Should I use them with my clients?
Something that´s been on my radar lately is the study of isometric muscle contraction and its relationship to pain relief. If that sentence made you say, ¨Huh?¨ – let´s back up and review.
Generally speaking. We can categorize muscle contractions into 3 categories.
1. Concentric – when the muscle is getting shorter (like my biceps when I pick up my coffee to take a sip)
2. Isometric – when the muscle is contracting without changing lengt (like my biceps as i´m holding my coffee still to take a sip)
3. Eccentric – when the muscle is getting longer (like my biceps as I then put my coffee back down without dropping it)
In the rehab world, eccentric gets a lot of attention because it´s been proven to help a lot with tendon repair. And at the same time, we know that an eccentric contraction actually loads the muscle more than a concentric contraction – by about 40% more- so it´s a quicker way to make a muscle stronger.
But in the past few years, more research is been done on how to use isometric contractions, especially for people who are in pain, as a way to induce pain-free muscle contraction, and start to re-wire the brain´s pain map about movement.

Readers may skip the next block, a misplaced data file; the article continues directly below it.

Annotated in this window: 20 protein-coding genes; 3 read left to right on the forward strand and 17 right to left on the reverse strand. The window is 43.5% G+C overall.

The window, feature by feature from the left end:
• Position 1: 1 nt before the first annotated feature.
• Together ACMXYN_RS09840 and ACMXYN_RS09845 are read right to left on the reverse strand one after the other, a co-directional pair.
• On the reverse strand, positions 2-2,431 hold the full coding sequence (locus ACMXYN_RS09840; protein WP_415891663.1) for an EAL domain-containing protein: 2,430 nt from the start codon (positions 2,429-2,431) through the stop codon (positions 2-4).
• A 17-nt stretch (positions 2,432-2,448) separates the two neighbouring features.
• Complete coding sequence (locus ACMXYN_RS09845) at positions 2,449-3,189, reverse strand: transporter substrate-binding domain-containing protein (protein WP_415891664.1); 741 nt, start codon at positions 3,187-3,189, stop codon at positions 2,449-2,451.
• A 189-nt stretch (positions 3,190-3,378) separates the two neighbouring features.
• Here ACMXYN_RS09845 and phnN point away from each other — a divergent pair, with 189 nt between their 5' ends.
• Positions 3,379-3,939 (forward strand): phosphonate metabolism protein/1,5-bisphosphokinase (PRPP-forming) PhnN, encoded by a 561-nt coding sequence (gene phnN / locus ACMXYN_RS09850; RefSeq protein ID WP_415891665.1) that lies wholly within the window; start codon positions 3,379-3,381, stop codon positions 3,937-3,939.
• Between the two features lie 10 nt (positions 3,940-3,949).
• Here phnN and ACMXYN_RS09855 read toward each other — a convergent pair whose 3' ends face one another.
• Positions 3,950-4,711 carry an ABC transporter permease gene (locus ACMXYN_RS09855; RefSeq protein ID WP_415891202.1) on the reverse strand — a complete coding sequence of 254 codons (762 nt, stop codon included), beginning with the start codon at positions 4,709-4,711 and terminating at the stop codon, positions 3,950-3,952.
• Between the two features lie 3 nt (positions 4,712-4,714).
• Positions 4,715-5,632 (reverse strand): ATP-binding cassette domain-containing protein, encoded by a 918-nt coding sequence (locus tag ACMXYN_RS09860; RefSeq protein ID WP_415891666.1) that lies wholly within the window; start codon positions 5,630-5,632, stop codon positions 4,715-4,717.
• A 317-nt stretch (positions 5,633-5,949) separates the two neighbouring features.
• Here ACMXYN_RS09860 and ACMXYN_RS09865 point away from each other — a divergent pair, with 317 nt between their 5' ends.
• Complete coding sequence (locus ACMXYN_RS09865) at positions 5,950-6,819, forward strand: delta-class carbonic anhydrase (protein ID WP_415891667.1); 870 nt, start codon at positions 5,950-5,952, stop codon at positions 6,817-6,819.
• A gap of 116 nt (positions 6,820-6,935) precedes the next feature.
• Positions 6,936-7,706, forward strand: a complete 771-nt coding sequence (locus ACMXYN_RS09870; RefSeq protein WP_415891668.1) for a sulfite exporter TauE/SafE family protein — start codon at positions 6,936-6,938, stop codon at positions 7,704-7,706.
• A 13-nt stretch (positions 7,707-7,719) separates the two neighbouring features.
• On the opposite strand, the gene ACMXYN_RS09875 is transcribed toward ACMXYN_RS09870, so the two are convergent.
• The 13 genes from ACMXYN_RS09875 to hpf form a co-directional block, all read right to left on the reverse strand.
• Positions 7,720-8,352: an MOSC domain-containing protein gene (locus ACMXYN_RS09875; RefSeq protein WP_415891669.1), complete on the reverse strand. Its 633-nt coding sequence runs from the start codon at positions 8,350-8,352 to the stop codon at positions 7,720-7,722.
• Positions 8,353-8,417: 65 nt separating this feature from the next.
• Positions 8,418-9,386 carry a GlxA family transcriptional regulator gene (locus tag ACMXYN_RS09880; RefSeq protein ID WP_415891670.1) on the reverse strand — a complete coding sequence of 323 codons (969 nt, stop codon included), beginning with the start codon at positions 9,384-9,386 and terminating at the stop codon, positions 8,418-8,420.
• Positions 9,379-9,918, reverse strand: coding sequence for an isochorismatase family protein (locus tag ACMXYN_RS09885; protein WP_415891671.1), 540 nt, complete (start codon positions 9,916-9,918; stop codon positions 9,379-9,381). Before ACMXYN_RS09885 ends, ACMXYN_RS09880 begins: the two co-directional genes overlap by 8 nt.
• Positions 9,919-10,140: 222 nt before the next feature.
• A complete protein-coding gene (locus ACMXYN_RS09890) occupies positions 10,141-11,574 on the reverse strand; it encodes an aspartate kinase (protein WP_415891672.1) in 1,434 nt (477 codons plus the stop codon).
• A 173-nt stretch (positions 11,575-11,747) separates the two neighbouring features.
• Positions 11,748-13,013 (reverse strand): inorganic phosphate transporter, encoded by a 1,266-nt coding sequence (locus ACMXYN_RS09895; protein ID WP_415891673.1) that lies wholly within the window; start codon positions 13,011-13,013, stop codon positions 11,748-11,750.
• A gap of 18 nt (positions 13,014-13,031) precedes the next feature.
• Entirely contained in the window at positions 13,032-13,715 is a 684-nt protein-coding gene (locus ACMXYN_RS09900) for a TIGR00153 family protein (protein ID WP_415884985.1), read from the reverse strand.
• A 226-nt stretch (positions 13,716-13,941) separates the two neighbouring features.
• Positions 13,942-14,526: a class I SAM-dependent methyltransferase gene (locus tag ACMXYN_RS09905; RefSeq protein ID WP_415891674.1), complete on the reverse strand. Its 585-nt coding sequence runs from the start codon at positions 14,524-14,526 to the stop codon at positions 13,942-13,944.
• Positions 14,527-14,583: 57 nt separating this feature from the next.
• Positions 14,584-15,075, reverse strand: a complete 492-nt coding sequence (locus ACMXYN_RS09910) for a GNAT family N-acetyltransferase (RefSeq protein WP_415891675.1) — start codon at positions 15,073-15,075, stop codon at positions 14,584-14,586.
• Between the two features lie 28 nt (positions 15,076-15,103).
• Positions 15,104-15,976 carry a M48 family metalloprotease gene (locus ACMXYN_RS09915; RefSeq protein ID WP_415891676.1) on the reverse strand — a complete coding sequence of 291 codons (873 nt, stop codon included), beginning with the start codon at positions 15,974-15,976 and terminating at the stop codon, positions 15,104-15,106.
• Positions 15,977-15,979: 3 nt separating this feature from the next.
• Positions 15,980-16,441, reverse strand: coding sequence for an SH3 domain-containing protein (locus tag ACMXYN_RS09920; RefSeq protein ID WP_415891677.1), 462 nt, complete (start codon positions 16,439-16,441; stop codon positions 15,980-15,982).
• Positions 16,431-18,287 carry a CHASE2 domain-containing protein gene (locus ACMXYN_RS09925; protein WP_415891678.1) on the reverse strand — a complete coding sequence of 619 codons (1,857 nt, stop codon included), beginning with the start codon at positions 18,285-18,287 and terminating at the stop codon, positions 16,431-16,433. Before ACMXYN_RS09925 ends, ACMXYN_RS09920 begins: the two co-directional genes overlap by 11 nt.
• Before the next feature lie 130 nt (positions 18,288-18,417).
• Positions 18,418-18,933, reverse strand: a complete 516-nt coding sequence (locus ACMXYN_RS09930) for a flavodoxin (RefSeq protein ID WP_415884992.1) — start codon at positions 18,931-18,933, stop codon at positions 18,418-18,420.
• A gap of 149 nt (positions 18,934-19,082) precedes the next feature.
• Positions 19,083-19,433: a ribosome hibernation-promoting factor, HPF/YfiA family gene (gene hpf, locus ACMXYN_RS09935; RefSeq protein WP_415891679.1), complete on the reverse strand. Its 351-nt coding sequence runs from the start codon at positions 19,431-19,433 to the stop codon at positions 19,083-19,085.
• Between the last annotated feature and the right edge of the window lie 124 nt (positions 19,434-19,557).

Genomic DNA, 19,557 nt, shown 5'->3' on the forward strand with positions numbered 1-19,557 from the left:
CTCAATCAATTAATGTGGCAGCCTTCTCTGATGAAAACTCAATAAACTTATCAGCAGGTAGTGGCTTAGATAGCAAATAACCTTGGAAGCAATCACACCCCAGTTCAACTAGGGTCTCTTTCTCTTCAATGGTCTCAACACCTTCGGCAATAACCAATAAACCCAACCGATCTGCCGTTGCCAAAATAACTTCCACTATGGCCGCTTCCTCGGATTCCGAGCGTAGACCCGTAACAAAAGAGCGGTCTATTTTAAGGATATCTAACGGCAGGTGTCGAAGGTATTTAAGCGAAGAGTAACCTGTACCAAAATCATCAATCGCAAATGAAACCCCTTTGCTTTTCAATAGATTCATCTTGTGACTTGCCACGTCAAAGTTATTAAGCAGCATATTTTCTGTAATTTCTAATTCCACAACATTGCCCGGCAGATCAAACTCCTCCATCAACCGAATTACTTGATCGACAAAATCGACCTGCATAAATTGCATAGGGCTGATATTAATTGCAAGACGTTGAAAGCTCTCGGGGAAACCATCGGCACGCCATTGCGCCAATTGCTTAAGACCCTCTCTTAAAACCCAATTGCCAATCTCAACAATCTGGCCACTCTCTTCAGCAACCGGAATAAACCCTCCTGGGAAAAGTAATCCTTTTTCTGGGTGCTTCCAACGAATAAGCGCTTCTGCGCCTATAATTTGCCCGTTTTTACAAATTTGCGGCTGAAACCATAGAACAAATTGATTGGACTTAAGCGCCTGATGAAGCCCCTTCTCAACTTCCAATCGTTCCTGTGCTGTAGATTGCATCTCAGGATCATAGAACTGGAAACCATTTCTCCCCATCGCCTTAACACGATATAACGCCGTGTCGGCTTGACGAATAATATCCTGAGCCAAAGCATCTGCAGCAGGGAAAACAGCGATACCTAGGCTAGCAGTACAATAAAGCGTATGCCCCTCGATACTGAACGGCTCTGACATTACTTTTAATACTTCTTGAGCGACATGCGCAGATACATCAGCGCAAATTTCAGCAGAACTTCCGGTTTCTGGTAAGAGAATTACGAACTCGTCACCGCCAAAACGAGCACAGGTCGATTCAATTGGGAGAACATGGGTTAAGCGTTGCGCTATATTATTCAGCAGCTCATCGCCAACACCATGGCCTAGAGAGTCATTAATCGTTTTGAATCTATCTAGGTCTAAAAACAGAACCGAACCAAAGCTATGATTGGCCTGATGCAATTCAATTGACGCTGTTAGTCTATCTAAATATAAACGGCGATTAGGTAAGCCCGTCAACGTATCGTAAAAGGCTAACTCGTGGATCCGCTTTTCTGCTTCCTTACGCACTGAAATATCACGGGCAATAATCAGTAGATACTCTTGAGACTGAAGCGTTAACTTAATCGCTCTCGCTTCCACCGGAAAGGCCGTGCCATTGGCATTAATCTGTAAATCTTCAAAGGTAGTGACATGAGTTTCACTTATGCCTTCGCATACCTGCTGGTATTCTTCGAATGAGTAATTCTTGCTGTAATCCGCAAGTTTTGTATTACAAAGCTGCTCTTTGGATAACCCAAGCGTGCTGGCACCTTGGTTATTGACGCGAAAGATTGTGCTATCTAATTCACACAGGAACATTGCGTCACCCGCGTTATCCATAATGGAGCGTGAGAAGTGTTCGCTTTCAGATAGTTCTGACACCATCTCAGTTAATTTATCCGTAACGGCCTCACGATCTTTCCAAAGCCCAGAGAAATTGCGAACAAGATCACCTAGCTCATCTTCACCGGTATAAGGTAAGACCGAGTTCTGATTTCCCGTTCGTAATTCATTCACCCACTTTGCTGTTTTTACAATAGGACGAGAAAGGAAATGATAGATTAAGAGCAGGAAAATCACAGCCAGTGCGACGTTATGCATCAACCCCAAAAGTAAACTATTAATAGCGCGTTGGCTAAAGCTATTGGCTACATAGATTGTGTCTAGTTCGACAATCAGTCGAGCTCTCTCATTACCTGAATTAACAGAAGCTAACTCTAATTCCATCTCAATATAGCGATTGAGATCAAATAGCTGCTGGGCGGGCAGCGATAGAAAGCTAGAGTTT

What research is starting to show is that for some people, in some instances, an isometric contraction is the way to help them start to create movement without pain.
The big thing to take away is this: when people have pain when they move, they develop a fear of the movement causing pain in the future (it´s even got a name: kinesiophobia). From modern pain science, we know that in order to get someone healthy and moving again, we have to find ways for them to move that don’t have pain attached. What research is starting to show is that for some people, in some instances, an isometric contraction is the way to help them start create movement without pain.
Watch the video for demonstration of how you could do this for your client, and how you could then progress it or regress it as needed.
Ultimately, this will be an ‘it depends’- some people will tolerate it, and some won´t – but it´s a great tool to add to your toolbox, especially if you are working with someone who is in pain and is now afraid to move.